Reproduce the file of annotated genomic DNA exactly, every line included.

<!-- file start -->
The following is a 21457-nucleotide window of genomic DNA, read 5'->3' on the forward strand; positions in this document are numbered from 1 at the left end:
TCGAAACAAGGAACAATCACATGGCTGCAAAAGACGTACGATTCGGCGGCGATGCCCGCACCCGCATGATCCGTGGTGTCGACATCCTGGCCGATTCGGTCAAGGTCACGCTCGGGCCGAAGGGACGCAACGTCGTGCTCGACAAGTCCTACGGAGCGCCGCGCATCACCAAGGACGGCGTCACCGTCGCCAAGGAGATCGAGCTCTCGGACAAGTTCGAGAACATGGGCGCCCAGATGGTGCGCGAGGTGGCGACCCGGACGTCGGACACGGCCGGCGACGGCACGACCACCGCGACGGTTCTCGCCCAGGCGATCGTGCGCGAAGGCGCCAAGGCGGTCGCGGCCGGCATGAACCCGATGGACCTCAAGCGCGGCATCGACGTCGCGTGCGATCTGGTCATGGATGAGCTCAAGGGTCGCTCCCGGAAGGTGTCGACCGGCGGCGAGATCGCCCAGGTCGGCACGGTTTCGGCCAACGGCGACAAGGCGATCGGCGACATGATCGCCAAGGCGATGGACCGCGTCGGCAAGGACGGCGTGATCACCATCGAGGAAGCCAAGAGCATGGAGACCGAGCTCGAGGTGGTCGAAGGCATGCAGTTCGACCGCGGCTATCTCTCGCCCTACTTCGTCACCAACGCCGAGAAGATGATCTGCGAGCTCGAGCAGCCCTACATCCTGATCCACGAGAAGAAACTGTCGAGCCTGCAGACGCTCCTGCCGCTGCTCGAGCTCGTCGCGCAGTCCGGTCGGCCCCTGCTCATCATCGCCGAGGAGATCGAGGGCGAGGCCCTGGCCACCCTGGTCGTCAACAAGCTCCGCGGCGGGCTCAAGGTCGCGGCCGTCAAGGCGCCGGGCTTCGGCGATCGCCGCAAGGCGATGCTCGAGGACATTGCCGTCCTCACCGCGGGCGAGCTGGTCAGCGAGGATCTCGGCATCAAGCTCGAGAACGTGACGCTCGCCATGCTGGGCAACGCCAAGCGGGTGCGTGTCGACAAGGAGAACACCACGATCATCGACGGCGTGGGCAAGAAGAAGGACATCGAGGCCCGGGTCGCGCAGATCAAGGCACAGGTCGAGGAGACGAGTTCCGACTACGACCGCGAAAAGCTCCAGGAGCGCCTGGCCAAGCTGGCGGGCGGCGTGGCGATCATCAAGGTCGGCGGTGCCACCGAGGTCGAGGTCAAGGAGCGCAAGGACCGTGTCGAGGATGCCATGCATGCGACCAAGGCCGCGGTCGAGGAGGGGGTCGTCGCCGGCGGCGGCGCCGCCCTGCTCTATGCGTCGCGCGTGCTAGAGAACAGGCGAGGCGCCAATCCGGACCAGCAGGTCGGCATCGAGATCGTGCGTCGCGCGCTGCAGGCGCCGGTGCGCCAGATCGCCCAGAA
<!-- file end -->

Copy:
The following is a 21457-nucleotide window of genomic DNA, read 5'->3' on the forward strand; positions in this document are numbered from 1 at the left end:
TCGAAACAAGGAACAATCACATGGCTGCAAAAGACGTACGATTCGGCGGCGATGCCCGCACCCGCATGATCCGTGGTGTCGACATCCTGGCCGATTCGGTCAAGGTCACGCTCGGGCCGAAGGGACGCAACGTCGTGCTCGACAAGTCCTACGGAGCGCCGCGCATCACCAAGGACGGCGTCACCGTCGCCAAGGAGATCGAGCTCTCGGACAAGTTCGAGAACATGGGCGCCCAGATGGTGCGCGAGGTGGCGACCCGGACGTCGGACACGGCCGGCGACGGCACGACCACCGCGACGGTTCTCGCCCAGGCGATCGTGCGCGAAGGCGCCAAGGCGGTCGCGGCCGGCATGAACCCGATGGACCTCAAGCGCGGCATCGACGTCGCGTGCGATCTGGTCATGGATGAGCTCAAGGGTCGCTCCCGGAAGGTGTCGACCGGCGGCGAGATCGCCCAGGTCGGCACGGTTTCGGCCAACGGCGACAAGGCGATCGGCGACATGATCGCCAAGGCGATGGACCGCGTCGGCAAGGACGGCGTGATCACCATCGAGGAAGCCAAGAGCATGGAGACCGAGCTCGAGGTGGTCGAAGGCATGCAGTTCGACCGCGGCTATCTCTCGCCCTACTTCGTCACCAACGCCGAGAAGATGATCTGCGAGCTCGAGCAGCCCTACATCCTGATCCACGAGAAGAAACTGTCGAGCCTGCAGACGCTCCTGCCGCTGCTCGAGCTCGTCGCGCAGTCCGGTCGGCCCCTGCTCATCATCGCCGAGGAGATCGAGGGCGAGGCCCTGGCCACCCTGGTCGTCAACAAGCTCCGCGGCGGGCTCAAGGTCGCGGCCGTCAAGGCGCCGGGCTTCGGCGATCGCCGCAAGGCGATGCTCGAGGACATTGCCGTCCTCACCGCGGGCGAGCTGGTCAGCGAGGATCTCGGCATCAAGCTCGAGAACGTGACGCTCGCCATGCTGGGCAACGCCAAGCGGGTGCGTGTCGACAAGGAGAACACCACGATCATCGACGGCGTGGGCAAGAAGAAGGACATCGAGGCCCGGGTCGCGCAGATCAAGGCACAGGTCGAGGAGACGAGTTCCGACTACGACCGCGAAAAGCTCCAGGAGCGCCTGGCCAAGCTGGCGGGCGGCGTGGCGATCATCAAGGTCGGCGGTGCCACCGAGGTCGAGGTCAAGGAGCGCAAGGACCGTGTCGAGGATGCCATGCATGCGACCAAGGCCGCGGTCGAGGAGGGGGTCGTCGCCGGCGGCGGCGCCGCCCTGCTCTATGCGTCGCGCGTGCTAGAGAACAGGCGAGGCGCCAATCCGGACCAGCAGGTCGGCATCGAGATCGTGCGTCGCGCGCTGCAGGCGCCGGTGCGCCAGATCGCCCAGAA